The globe was already in a grave mental health crisis when the COVID-19 epidemic began. Despite the fact that at least a quarter of the population was doomed to suffer from mental illness at some point in their life, the health authorities took no steps to address the problem. And the predicament created by the new coronavirus only worsened.
Two of the key catalysts were the population’s physical isolation, as well as the dread and perplexity caused by the virus’s rapid impact on health. However, economic hardships, disinformation, and (often upsetting) rumours about everything surrounding covid-19 all played a role.
Not to mention that being exposed to inconsistent, untrustworthy, or information that focuses solely on the negative sides of a scenario can lead to mental health issues including sadness and anxiety.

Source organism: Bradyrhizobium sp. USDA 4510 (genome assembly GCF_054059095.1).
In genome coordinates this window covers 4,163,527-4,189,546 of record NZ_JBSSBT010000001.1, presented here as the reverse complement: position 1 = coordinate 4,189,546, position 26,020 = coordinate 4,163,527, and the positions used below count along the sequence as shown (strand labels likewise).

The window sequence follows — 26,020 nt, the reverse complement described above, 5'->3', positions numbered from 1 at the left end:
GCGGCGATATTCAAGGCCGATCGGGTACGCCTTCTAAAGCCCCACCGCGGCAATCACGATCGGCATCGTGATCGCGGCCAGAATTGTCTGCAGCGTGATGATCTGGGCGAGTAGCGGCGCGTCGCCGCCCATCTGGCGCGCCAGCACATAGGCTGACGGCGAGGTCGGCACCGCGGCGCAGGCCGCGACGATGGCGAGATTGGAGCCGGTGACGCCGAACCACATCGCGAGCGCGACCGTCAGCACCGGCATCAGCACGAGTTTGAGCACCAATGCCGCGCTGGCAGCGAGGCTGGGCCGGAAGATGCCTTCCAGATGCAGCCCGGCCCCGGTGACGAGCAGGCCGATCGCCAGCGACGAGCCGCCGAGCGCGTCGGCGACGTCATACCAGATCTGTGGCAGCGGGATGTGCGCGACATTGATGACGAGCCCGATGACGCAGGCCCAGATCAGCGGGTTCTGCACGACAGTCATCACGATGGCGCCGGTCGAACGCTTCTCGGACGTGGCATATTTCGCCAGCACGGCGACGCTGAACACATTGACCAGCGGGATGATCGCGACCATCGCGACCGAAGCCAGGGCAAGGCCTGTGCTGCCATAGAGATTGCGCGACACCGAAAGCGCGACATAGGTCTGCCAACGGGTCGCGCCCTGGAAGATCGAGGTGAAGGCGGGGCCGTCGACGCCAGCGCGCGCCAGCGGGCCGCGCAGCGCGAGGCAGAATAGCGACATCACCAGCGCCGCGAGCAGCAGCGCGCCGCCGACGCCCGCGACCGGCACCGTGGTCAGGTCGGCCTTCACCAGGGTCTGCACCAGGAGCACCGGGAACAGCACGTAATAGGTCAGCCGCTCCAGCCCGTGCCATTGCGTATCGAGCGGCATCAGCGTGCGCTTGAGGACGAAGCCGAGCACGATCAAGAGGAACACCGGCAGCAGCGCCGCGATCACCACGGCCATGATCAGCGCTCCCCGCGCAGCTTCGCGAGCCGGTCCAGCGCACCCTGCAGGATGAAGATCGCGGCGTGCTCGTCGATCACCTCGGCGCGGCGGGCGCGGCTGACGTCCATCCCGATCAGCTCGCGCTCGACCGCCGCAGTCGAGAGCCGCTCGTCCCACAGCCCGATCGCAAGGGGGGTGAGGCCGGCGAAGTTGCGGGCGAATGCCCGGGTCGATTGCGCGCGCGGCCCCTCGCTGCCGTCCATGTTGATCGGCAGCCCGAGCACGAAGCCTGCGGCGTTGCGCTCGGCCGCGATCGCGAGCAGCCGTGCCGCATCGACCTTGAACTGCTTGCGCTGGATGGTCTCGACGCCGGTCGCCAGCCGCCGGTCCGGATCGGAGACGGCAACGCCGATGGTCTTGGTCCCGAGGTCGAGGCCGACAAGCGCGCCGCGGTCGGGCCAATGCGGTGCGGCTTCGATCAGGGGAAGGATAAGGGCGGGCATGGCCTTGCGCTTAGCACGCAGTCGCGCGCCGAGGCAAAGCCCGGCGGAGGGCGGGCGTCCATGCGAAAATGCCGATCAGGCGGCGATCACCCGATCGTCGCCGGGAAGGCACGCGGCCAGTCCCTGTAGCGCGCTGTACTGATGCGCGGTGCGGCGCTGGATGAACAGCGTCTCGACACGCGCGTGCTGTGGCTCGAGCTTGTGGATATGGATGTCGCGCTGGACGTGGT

Children and teenagers have been the ones who have felt the brunt of the pandemic’s psychological toll. They have experienced longer and more severe negative repercussions without the controlled environment of school, and after losing family routines and the ability to participate in sports or simply go out with friends. Eating disorders and suicide attempts were the stars on the outskirts of adolescence and youth.
Front-line health professionals, who have suffered from compassion fatigue among other things, have also struggled.
We’ve also breached that type of implicit agreement this year, not to mention depression, the world’s most common mental disorder. Furthermore, it appears that we are now realising that seeking professional assistance when we need it does not make us weaker, but rather a strength.
It is a type of secondary stress that happens in the therapeutic support connection when the healthcare professional’s emotional capacity overflows in order to cope with the empathetic commitment to the patient’s suffering.